This month we offer a marvellous selection of books, with lots of Hunting, Natural History, Geology and Mining. Several of the books give one an almost palpable sense of contact with the protagonists and the events they describe.
When next you sit down to a plate of hake and chips, think of John Gilchrist, the enthusiastic marine biologist appointed to investigate the fishing potential of the Agulhas Bank. In 1897 a small steam trawler, dubbed the Pieter Faure, was delivered from Scotland for Gilchrist’s work. In no time at all, Gilchrist was reporting great hake stocks off Dassen Island, and had discovered the riches of sole east of Cape Agulhas. This month we offer his impressive Report of the Marine Biologist for the Year 1898, which records an important voyage of the Pieter Faure. There are also some pamphlets from Gilchrist on offer, signed for, or by, his friend and collaborator Keppel H. Barnard. According to the book A History of Scientific Endeavour in South Africa, “At sea [Gilchrist] was as enthusiastic and stimulating as ever but back in Cape Town, wrapped in scientific thoughts, he was the epitome of an absent-minded professor. He passed a lady he thought he knew one day and courteously raised his hat; but she was indignant. ‘Surely, John, you know your own wife?’”
The man who succeeded Gilchrist and Barnard as the preeminent fish expert in South Africa was J L B Smith. Fishermen enjoyed his company, because he could not only identify unusual fish but also say what baits to use, and where the fish could be found. Have a look at the rare volume of The South African Angler for 1947-48, and marvel at what anglers were catching in those days.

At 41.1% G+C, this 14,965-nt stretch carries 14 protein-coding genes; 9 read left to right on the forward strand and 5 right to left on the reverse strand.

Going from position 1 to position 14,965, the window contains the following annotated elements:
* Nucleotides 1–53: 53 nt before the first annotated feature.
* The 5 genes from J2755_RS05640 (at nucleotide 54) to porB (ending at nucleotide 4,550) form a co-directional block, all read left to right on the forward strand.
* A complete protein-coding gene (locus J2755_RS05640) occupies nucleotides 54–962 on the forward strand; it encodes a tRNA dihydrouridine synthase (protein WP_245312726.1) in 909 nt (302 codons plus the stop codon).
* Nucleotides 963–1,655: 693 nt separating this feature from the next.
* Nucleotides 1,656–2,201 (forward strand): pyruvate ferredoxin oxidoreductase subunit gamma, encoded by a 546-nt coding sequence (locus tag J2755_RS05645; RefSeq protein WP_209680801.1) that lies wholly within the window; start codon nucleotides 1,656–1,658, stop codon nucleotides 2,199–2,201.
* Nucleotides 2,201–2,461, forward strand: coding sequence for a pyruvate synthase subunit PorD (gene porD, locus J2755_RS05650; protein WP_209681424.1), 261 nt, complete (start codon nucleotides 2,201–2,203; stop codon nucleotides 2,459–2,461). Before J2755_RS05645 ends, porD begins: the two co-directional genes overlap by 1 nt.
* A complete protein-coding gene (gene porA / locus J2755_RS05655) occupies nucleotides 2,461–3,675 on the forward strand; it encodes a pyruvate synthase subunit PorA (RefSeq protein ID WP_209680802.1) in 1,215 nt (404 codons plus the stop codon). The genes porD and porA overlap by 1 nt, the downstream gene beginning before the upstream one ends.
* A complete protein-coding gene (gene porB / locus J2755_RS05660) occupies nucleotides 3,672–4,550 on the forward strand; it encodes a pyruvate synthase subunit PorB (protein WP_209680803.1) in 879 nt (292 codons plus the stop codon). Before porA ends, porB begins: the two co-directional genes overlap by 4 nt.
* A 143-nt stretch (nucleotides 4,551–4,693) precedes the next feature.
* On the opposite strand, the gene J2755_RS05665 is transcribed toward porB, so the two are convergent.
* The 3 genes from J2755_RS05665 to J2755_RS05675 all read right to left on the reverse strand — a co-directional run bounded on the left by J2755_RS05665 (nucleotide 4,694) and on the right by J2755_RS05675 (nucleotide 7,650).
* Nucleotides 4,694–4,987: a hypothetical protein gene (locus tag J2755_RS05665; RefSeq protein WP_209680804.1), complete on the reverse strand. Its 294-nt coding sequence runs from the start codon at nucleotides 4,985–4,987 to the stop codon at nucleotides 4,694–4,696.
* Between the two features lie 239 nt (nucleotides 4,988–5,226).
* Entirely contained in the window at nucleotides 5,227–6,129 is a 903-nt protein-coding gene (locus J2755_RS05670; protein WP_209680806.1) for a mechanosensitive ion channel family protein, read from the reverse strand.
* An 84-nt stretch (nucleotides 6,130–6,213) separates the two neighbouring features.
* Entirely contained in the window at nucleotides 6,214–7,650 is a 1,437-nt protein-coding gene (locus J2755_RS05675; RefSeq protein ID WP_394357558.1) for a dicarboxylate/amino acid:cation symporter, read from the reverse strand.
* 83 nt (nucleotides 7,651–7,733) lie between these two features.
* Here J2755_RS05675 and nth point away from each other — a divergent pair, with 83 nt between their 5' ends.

One of the most famous scientists our country has ever produced was Alex du Toit, credited with the discovery of continental drift. We have his own signed copy of Science in South Africa this month, along with his famous work Geology of South Africa, and several issues of the Alex L. du Toit Memorial Lecture.
It is a little-publicised fact that the famous scientist Isaac Newton wrote more about religion than he did about science. In his works on the Bible, many of which were not published until long after his death, he reached conclusions that were often at odds with Church doctrine. One of Newton’s religious works was Observations upon the Prophecies of Daniel. This month we offer Bishop Robert Gray’s copy. Considering Gray’s position as the representative of orthodoxy in the Colenso heresy case, it is intriguing that he had this book in his possession.
The many hunting books in this month’s list include such highlights as the first edition of Scully’s Lodges in the Wilderness, the first edition of Bulpin’s The Ivory Trail, David Enderby Blunt’s Elephant, Das Neves’ A Hunting Expedition to the Transvaal, the first edition of W D M Bell’sKaramojo Safari, and a limited edition facsimile of A Breath from the Veldt, by John Guille Millais.
Contact between the Portuguese and Boers receives copious attention in O J O Ferreira’s Serpa Pinto amongst Boer and Brit, D W Kruger’s Die weg na die see, and J B de Waal’s Die rol van João Albasini in die geskiedenis van die Transvaal. Travelling further afield, we have an early report on irrigation in Kenya, and volumes from the Oppenheimer Series: The Northern Goldfields Diaries of Thomas Baines, and The Barotseland Journal of James Stevenson-Hamilton.
The natural history books this month are thrilling. They include Linder and Kurzweil’s Orchids of Southern Africa, Pennington’s Butterflies of Southern Africa, and The Flora Capensis of Jakob and Johann Philipp Breyne, by Mary Gunn and Enid du Plessis.
As always, we hope we have found something to tempt you.
Lindsay and Wendy